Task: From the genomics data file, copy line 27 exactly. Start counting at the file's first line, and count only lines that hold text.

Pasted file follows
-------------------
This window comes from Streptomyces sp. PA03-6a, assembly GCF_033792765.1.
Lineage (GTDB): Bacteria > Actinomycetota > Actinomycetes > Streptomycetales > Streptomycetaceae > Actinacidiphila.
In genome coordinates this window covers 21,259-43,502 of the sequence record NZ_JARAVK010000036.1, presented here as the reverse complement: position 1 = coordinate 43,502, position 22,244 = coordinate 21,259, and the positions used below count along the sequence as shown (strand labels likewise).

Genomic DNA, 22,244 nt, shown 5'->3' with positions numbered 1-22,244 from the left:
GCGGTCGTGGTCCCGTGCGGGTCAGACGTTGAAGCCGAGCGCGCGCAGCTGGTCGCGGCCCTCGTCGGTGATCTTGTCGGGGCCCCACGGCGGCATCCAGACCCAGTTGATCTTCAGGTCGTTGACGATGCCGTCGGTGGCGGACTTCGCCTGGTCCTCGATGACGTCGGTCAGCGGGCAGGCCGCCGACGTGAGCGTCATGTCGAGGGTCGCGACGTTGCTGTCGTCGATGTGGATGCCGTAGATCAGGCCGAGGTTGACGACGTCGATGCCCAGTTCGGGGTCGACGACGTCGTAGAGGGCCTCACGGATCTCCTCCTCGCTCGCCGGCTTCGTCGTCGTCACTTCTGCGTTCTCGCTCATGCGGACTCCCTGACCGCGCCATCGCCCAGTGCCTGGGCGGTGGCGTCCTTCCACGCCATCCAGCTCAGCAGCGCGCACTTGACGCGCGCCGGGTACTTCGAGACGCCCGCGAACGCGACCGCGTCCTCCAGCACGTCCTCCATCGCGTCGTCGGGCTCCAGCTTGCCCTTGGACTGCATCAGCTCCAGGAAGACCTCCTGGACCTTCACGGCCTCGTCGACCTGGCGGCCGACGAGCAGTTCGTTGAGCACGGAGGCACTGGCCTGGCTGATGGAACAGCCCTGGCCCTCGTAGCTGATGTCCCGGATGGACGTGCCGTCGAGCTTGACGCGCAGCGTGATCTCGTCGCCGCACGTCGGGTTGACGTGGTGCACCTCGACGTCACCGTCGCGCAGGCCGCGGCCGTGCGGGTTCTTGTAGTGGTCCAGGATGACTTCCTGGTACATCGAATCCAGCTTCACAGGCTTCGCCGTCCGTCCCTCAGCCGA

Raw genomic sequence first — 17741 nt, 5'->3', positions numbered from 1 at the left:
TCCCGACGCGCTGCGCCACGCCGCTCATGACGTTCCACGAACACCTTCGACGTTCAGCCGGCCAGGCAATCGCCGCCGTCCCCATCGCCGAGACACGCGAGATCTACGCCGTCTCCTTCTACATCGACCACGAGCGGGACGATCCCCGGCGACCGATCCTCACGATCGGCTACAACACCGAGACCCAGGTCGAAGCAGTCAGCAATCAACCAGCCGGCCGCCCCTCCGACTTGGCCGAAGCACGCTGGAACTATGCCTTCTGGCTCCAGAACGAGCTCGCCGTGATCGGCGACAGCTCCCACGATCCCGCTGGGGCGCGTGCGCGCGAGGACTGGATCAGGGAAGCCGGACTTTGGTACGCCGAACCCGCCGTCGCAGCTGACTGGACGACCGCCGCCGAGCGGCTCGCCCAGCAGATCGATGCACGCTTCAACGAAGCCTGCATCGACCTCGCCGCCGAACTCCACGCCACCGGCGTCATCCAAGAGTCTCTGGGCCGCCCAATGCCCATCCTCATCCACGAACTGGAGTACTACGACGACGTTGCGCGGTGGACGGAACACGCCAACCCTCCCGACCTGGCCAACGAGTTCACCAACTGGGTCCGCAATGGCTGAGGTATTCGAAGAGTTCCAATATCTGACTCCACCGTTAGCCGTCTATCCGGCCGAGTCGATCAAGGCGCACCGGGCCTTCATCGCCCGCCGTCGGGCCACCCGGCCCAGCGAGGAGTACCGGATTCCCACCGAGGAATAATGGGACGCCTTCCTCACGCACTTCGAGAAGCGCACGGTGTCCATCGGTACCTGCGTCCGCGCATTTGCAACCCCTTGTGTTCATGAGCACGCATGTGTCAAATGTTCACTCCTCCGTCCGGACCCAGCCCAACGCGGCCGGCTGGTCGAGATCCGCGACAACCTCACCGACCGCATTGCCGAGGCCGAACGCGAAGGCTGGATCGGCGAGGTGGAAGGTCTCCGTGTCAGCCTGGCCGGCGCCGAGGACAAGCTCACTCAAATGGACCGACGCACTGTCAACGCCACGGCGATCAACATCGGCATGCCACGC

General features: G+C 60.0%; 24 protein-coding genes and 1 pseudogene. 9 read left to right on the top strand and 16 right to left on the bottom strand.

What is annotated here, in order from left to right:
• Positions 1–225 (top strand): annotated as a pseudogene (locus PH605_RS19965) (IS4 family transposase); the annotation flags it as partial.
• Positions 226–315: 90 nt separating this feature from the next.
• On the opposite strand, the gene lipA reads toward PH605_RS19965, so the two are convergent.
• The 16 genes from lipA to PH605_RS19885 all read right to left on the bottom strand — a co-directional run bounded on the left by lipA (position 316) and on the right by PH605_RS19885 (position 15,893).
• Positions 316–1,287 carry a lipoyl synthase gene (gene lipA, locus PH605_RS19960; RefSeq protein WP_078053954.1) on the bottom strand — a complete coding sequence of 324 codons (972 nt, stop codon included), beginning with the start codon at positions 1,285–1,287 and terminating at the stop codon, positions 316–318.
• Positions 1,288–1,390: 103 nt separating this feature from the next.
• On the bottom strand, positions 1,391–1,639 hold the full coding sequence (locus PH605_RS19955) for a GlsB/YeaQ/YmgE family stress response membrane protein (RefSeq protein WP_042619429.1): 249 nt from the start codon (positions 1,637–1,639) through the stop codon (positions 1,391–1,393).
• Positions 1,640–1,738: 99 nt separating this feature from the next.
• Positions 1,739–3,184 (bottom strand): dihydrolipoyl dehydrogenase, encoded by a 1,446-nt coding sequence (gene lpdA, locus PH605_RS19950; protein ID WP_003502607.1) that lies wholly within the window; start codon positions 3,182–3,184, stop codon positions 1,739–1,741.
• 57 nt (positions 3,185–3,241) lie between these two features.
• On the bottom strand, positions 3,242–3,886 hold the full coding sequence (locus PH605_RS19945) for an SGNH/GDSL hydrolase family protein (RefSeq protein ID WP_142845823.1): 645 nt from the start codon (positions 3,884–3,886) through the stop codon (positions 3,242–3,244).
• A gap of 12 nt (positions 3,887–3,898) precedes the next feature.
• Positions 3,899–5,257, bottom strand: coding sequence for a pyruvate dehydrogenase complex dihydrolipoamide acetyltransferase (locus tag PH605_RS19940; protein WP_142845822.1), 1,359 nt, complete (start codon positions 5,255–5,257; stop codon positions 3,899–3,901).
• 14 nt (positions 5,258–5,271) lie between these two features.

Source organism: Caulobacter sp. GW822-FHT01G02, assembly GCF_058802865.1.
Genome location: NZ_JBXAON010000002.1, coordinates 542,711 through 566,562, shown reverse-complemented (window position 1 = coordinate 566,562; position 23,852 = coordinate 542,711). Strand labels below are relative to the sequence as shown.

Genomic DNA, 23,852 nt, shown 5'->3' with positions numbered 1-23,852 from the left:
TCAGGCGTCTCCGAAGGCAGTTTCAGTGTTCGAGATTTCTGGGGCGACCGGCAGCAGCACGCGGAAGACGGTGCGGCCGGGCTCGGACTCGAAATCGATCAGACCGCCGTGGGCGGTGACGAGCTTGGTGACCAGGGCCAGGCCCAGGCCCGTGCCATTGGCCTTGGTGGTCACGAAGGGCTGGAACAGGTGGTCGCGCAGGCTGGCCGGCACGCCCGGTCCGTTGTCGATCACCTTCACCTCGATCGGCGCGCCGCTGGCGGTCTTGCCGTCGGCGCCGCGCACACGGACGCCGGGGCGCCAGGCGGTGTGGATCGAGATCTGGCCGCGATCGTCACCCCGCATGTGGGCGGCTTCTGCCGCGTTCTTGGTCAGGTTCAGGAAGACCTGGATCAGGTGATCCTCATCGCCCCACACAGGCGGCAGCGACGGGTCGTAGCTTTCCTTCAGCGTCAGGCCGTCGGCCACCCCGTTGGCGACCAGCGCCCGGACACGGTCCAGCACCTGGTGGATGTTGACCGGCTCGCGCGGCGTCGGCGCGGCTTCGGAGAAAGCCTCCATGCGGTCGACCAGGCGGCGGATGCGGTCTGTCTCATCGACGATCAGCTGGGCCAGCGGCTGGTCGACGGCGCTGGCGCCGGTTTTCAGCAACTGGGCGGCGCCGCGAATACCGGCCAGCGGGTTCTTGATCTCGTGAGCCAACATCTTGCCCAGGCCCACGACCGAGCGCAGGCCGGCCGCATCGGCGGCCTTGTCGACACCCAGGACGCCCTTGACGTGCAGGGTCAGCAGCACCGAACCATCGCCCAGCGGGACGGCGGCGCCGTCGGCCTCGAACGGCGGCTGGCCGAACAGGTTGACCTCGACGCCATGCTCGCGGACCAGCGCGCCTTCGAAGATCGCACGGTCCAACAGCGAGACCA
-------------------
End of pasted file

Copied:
TCAGGCGTCTCCGAAGGCAGTTTCAGTGTTCGAGATTTCTGGGGCGACCGGCAGCAGCACGCGGAAGACGGTGCGGCCGGGCTCGGACTCGAAATCGATCAGACCGCCGTGGGCGGTGACGAGCTTGGTGACCAGGGCCAGGCCCAGGCCCGTGCCATTGGCCTTGGTGGTCACGAAGGGCTGGAACAGGTGGTCGCGCAGGCTGGCCGGCACGCCCGGTCCGTTGTCGATCACCTTCACCTCGATCGGCGCGCCGCTGGCGGTCTTGCCGTCGGCGCCGCGCACACGGACGCCGGGGCGCCAGGCGGTGTGGATCGAGATCTGGCCGCGATCGTCACCCCGCATGTGGGCGGCTTCTGCCGCGTTCTTGGTCAGGTTCAGGAAGACCTGGATCAGGTGATCCTCATCGCCCCACACAGGCGGCAGCGACGGGTCGTAGCTTTCCTTCAGCGTCAGGCCGTCGGCCACCCCGTTGGCGACCAGCGCCCGGACACGGTCCAGCACCTGGTGGATGTTGACCGGCTCGCGCGGCGTCGGCGCGGCTTCGGAGAAAGCCTCCATGCGGTCGACCAGGCGGCGGATGCGGTCTGTCTCATCGACGATCAGCTGGGCCAGCGGCTGGTCGACGGCGCTGGCGCCGGTTTTCAGCAACTGGGCGGCGCCGCGAATACCGGCCAGCGGGTTCTTGATCTCGTGAGCCAACATCTTGCCCAGGCCCACGACCGAGCGCAGGCCGGCCGCATCGGCGGCCTTGTCGACACCCAGGACGCCCTTGACGTGCAGGGTCAGCAGCACCGAACCATCGCCCAGCGGGACGGCGGCGCCGTCGGCCTCGAACGGCGGCTGGCCGAACAGGTTGACCTCGACGCCATGCTCGCGGACCAGCGCGCCTTCGAAGATCGCACGGTCCAACAGCGAGACCA